Merc & Vioxx Case

Topics: Pharmaceutical industry, Clinical trial, Pharmacology Pages: 9 (3176 words) Published: September 28, 2009
Merck and the Recall of Vioxx

Florence N. Wandera
MGT 600 – Corporate Responsibility & Bus Law

Merck and the Recall of Vioxx
Case Summary
Merck & Co. Inc. is a global research-driven pharmaceutical company that develops, manufactures and markets a broad range of human health products. One such product is Vioxx, developed in 1994 and approved on May 21, 1999 by the United States Food and Drug Administration (FDA) for the treatment of pain, inflammation, and stiffness caused by arthritis. The drug was also later approved for use in the treatment of rheumatoid arthritis in both children and adults. The product was promoted aggressively by Merck and had emerged as one of the best selling drugs for the company within a year of its launch. However, medical experts raised doubts about the cardiovascular risks associated with Vioxx's long-term usage. In the initial years, Merck disagreed with the various medical studies that indicated cardiovascular risks until its own internal study indicated the risk. Finally, in September 2004, Vioxx was recalled from the market. This decision to recall the drug was expected to cost Merck $2.5 billion in revenues as it was the second largest selling drug next to Pfizer’s Celebrex in the category known as Cyclooxygenase (COX-2) inhibitors. According to Merck’s estimates, between May 1999, and August 2004, about 105 million prescriptions were written for Vioxx in the US alone. The drug had been taken by 84 million people worldwide since its introduction and at the time of the recall, 2 million people were using it. Soon after the recall announcement, Merck’s share price fell by 27% from $45.07 to $33 per share, wiping out about $28 billion in market value. The case highlights the ethical issues involved in Vioxx's controversy and examines the way Merck handled the entire issue.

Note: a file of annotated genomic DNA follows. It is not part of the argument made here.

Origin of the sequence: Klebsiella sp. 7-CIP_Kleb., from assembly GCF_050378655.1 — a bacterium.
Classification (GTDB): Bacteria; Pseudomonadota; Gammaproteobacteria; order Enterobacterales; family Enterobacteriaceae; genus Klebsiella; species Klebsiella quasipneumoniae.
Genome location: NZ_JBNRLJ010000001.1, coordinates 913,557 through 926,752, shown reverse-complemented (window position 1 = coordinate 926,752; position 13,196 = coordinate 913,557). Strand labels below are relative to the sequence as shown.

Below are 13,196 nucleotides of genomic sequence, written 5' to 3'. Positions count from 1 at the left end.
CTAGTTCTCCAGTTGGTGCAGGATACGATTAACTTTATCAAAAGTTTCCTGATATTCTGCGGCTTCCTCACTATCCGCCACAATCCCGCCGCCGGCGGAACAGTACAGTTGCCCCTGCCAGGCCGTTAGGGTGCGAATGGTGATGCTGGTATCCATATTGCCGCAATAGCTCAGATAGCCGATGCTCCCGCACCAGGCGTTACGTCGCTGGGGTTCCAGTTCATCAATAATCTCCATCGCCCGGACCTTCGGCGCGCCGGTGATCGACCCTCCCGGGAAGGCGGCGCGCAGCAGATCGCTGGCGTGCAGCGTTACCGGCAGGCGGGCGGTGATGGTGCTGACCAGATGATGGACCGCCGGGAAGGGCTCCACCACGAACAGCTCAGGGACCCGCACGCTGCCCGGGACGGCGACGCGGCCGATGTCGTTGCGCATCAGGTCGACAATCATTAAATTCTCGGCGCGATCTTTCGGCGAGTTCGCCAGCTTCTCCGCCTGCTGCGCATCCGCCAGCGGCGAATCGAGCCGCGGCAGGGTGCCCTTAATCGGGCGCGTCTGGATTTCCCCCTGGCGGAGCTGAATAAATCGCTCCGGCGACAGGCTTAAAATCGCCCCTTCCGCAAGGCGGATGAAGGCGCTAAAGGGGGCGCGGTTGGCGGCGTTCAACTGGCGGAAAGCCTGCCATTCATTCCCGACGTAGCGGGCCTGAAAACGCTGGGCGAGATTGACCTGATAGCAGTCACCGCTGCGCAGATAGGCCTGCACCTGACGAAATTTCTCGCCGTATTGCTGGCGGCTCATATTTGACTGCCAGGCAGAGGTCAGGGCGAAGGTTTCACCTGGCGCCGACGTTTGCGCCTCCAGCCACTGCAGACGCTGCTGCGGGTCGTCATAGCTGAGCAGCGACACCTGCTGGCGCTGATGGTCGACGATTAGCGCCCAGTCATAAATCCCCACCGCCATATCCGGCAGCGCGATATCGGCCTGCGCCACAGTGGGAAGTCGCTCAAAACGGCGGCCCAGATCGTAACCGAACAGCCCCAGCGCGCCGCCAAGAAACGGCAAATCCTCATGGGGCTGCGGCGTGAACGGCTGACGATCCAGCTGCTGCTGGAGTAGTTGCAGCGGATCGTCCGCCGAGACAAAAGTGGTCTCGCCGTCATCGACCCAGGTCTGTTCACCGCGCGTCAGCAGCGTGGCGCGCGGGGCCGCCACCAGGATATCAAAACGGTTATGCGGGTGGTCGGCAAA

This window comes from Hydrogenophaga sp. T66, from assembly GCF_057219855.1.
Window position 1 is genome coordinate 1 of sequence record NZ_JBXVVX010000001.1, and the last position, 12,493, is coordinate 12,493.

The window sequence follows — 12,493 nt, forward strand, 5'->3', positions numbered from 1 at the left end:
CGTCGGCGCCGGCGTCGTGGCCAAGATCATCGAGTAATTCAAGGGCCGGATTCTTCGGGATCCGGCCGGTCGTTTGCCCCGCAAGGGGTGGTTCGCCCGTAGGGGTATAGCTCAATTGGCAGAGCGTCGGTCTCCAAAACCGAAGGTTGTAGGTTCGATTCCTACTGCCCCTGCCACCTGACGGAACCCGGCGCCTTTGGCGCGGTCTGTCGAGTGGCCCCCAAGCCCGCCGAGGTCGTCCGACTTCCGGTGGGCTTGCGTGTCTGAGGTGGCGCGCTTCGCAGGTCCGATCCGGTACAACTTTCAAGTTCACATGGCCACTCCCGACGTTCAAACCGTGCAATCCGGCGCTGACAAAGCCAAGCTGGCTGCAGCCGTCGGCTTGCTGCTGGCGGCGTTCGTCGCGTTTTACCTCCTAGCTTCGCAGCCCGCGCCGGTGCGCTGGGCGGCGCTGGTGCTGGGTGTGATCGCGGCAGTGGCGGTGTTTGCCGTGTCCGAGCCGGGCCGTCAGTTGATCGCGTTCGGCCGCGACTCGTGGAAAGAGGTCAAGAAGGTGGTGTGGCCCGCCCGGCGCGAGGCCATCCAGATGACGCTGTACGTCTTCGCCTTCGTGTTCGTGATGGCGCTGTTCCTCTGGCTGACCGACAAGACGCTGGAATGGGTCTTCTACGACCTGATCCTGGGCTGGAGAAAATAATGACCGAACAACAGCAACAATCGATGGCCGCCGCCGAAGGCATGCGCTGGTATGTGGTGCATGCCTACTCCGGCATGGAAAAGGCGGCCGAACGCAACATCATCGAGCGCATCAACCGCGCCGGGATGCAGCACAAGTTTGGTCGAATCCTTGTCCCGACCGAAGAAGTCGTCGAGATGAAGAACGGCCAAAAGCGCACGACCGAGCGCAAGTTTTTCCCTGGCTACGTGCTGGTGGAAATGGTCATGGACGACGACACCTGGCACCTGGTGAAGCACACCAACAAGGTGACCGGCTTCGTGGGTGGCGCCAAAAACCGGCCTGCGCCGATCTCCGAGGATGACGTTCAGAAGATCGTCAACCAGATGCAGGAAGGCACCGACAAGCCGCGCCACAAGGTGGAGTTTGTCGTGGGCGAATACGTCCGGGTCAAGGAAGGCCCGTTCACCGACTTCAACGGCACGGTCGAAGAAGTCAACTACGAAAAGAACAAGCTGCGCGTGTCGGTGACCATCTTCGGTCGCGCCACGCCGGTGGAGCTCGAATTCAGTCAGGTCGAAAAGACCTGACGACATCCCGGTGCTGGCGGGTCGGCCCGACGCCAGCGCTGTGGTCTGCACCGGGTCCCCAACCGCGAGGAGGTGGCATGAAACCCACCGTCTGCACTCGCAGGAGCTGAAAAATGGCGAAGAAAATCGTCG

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The Problem
The main problem I can see in this case is the fact that Merck disregarded earlier signs about Vioxx’s potential risks, hence the subsequent events that led to the loss of the company’s reputation as the premier firm in the pharmaceutical industry. The Causes

The first sign of trouble really came when according to the reading, an unpublished 1998 Merck clinical trial called “study 090,” which involved 978 patients, showed that serious cardiovascular events, including heart attack and stroke, occurred about six times more often in patients taking Vioxx than in patient taking another arthritis drug or a placebo. But Merck dismissed these findings saying the study was too small for any significant conclusions to be drawn. Then came the big study hinting at real trouble, VIGOR, in which over 8000 patients were enrolled in Merck’s post-approval study of upper gastrointestinal (UGI) toxicity of Vioxx. It was a double blind, randomized trial comparing the occurrence of gastrointestinal toxicity of Vioxx and naproxen (Aleve, another non-steroidal anti-inflammatory) in arthritis patients. The trial showed that the risk of “important” UGI adverse events was significantly lower in the Vioxx group compared to the naproxen group. Further analysis, however, showed that the risk of heart attack was four times higher than that of the naproxen group. According to the reading, these results were not a complete surprise to Merck. It was something the company had known would show up one day. In some of the e-mails exchanged, Merck’s chief of research, Ed Scolnick was quoted saying that the cardiovascular events “are clearly there. It is a shame but it is a low incidence and it is mechanism based as we worried it was,” (Sulkowski). I can understand that this is a business, and these pharmaceutical firms are in to make money, but at the same time it is human life that these companies are really toying around with, basically. I was very disturbed...

Cited: List
Gardiner, Harris, “FDA Official Admits ‘lapses’ on Vioxx.” The New York Times [New York, N.Y]
2 Mar. 2005.
John Carey in Washington and Amy Barrett in Philadelphia, with Carol Marie Cropper in Atlanta (2004, November). LESSONS FROM THE VIOXX FIASCO. Business Week, (3910), 42-44.  Retrieved April 19, 2008, from ABI/INFORM Global database. (Document ID: 743490431).
Sulkowski J.Adam. Business Law in a Global Context. McGraw- Hill/Irwin, 2006
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